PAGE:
The Polemical Theology of the Old Testament

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Scholars disagree on the relationship between portions of the Old Testament and similar ancient Near Eastern accounts. Many believe Moses simply plagiarized material from existing literature. In this episode, we welcome Dr. John Currid to speak about his book Against the Gods: The Polemical Theology of the Old Testament. In this book, Dr. Currid questions the higher critical trend by highlighting the highly polemical nature of Moses’ writings. From the Genesis creation account to the story of Israel’s exodus from Egypt, Currid shows how the biblical author’s continually emphasized the futility of paganism in contrast with the unparalleled worldview of the Hebrews.

Dr. Currid is the Carl MacMurray Professor of Old Testament at Reformed Theological Seminary, Charlotte. Prior to coming to RTS, he served as Associate Professor of Religion at Grove City College, as Byington Hebrew Teaching Fellow at Gordon-Conwell Theological Seminary, and as a member of the faculty at Jerusalem Center for Biblical Studies in Jerusalem, Israel. Dr. Currid serves as Project Director of Bethsaida Excavations Project in Israel (1995-present). He lectures and preaches in many countries including Russia, Ukraine, Great Britain, Australia, and Brazil.

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7 Responses to “The Polemical Theology of the Old Testament”

  1. Jason D says:

    Great show guys, in fact… fascinating show! Keep up the great podcast.

  2. Tim Bulkeley says:

    On the usage of the term “polemical theology” you might like to moderate the claim to have perhaps invented it. Google Books shows 9,650 results for the term. Including several references to Schleiermacher, but others perhaps dating back earlier. (Just a detail, I’m not disagreeing with your use of the term, it’s a good description of much OT writing!)

  3. Craig Hurst says:

    I cannot wait to read this book!

  4. I found an English translation of the “Book of the Heavenly Cow” online by E. A. Wallis Budge, but didn’t find the statement “I AM WHO I AM”. The closest wording I could find in the translation was ” “I am what is in me,” which I presume is the reference. This was a really interesting program. I also recently found a very good article by Dr. James White at aomin.org on the εγώ εϊμι references by Jesus in John 8 and elsewhere and the parallels of God’s self designation in many places in the OT besides simply the burning bush. http://vintage.aomin.org/EGO.html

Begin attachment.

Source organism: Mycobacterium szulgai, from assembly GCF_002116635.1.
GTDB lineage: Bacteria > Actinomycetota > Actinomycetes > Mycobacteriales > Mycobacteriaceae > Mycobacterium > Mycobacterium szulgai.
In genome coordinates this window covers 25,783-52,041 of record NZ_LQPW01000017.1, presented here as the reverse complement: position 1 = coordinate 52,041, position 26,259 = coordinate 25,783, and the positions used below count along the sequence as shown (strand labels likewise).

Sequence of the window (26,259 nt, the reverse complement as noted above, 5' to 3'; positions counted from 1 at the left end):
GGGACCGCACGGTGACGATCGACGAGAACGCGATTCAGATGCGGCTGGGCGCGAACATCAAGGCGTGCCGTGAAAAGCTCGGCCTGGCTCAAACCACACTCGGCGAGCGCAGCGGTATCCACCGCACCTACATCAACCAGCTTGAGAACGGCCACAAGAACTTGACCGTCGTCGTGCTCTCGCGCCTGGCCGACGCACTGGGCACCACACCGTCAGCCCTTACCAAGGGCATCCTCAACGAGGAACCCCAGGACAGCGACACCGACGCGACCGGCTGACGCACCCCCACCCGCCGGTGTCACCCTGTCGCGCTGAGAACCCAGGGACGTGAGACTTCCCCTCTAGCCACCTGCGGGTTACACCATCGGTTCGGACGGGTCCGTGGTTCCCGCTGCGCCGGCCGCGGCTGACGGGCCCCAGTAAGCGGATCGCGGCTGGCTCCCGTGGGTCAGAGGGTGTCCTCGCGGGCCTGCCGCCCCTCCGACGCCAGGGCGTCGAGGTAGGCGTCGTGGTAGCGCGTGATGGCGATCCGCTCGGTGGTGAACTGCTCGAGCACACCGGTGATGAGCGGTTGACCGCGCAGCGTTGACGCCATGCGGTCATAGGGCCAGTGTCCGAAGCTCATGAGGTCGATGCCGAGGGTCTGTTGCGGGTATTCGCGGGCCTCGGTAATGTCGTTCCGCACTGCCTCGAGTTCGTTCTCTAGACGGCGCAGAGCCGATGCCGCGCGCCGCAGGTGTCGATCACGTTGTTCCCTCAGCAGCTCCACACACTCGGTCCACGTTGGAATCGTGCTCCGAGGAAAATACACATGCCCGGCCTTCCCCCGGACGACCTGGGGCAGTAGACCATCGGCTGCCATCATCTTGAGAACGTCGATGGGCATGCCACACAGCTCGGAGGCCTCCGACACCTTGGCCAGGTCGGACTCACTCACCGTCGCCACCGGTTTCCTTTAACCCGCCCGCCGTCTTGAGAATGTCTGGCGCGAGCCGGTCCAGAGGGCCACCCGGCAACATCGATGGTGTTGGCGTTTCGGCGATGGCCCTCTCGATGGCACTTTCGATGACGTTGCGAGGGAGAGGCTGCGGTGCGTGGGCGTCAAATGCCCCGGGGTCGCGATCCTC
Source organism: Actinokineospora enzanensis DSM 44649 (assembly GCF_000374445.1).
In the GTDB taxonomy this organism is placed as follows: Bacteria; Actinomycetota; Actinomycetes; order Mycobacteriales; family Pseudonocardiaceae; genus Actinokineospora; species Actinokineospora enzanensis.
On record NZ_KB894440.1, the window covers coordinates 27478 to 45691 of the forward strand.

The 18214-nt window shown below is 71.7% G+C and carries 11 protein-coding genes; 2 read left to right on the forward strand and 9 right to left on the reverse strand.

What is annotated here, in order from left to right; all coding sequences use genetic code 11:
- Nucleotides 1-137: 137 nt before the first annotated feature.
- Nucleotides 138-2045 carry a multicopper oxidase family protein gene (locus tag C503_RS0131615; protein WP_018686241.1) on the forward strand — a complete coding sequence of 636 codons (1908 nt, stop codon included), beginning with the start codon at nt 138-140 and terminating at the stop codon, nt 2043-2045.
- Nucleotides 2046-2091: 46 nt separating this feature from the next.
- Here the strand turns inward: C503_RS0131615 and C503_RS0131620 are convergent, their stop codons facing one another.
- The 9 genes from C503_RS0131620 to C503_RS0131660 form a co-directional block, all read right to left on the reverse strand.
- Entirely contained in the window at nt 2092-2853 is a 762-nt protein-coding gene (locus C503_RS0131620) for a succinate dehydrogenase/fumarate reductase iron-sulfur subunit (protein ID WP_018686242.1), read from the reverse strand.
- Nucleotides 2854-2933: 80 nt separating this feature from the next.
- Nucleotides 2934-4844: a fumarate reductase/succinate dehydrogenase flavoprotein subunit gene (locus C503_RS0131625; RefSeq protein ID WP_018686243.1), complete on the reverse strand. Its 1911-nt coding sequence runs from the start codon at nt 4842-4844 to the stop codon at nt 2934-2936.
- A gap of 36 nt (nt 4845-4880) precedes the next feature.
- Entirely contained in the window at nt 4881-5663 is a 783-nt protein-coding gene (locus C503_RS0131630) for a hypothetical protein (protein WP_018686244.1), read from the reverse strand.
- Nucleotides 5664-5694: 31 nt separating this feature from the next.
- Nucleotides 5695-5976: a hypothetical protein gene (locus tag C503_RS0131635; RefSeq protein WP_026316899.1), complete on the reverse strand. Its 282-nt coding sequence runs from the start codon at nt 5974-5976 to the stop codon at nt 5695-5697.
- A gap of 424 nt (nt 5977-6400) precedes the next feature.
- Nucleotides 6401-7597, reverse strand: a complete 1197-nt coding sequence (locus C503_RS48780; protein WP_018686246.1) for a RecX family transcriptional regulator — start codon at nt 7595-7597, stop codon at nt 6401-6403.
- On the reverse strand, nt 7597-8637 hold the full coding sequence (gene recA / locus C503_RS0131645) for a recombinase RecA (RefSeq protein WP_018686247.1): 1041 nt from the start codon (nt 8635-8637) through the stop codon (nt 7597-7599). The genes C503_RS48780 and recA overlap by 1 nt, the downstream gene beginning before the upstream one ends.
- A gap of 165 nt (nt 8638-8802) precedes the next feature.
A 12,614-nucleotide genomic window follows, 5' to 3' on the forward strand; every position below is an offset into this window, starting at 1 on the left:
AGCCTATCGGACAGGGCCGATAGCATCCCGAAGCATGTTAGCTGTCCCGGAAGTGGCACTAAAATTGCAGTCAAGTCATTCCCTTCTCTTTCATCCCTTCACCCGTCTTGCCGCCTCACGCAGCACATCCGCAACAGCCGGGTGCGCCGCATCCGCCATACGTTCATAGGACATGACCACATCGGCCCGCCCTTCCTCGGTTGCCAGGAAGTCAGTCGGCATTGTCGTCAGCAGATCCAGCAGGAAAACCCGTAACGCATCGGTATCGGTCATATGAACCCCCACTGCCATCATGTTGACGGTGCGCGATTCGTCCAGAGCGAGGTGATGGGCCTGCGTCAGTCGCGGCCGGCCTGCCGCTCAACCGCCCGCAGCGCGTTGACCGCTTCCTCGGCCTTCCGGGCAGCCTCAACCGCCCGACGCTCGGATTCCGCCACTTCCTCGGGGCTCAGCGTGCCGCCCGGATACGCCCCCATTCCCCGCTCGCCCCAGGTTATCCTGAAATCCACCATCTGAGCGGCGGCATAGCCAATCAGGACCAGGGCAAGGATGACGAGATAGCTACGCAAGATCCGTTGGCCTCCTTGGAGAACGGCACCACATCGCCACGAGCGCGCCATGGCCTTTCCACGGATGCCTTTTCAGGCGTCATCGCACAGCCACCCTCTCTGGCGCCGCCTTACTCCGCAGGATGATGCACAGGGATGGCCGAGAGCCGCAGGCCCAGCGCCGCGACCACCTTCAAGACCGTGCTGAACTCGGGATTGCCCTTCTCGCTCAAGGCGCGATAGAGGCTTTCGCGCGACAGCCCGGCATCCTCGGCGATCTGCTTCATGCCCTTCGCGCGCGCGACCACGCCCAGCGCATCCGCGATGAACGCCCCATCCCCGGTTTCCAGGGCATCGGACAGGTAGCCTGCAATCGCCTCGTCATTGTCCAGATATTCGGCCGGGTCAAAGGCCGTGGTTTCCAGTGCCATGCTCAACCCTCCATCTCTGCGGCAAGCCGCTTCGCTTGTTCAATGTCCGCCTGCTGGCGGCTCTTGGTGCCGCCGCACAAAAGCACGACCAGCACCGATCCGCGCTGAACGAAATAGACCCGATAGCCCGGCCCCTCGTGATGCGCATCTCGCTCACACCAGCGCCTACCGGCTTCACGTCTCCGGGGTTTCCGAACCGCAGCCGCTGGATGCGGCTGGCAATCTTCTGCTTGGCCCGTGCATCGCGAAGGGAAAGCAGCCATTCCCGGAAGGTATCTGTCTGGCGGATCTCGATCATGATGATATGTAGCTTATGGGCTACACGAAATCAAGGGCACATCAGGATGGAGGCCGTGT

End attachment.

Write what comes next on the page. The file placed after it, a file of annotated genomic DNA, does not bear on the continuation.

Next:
Great topic and show
    P.S. what’s up Jason D!

  5. Benjamin L. Smith says:

    This was a really excellent show and very encouraging. The book sounds excellent. In particular, it really helped to highlight the unique Biblical doctrine of God, which is so important for apologetics. Biblical religion is not just one style among others; it is a completely unique religion.

    In Christ,

    BLS

  6. Fred12 says:

    One thing not discussed is the role of Satan in all this. He is the one who is ultimately worshipped, when one worships a false god. He is the one who creates false mythology so that unbelievers are not saved. Ephesians 6:12 states that we fight not with flesh and blood, but with hierarchy of evil powers. Satan can communicate with those that worship him. He leads people astray. He knows things that humans don’t. This knowledge would seem magical to humans. Dr. Currid seemed to intone that (false)mythology is written by the pagan writers. Is he seeing that God’s history is always written first? In Isaiah, in the five “I wills” of satan, satan says that he will be like the most high. He mimics certain aspects of the true God, but changes things slightly so that the follower of the false god has false information and thus is not saved. Think Joel Osteen. Satan knows the history of man as he has seen it from the beginning. Instead of saying hmm, the Jews must have copied that story from earlier societies, maybe we should say impossible as there aren’t any earlier societies.

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I appeal to you, brothers, to watch out for those who cause divisions and create obstacles contrary to the doctrine that you have been taught; avoid them. For such persons do not serve our Lord Christ, but their own appetites, and by smooth talk and flattery they deceive the hearts of the naïve. (Romans 16:17-18)

 
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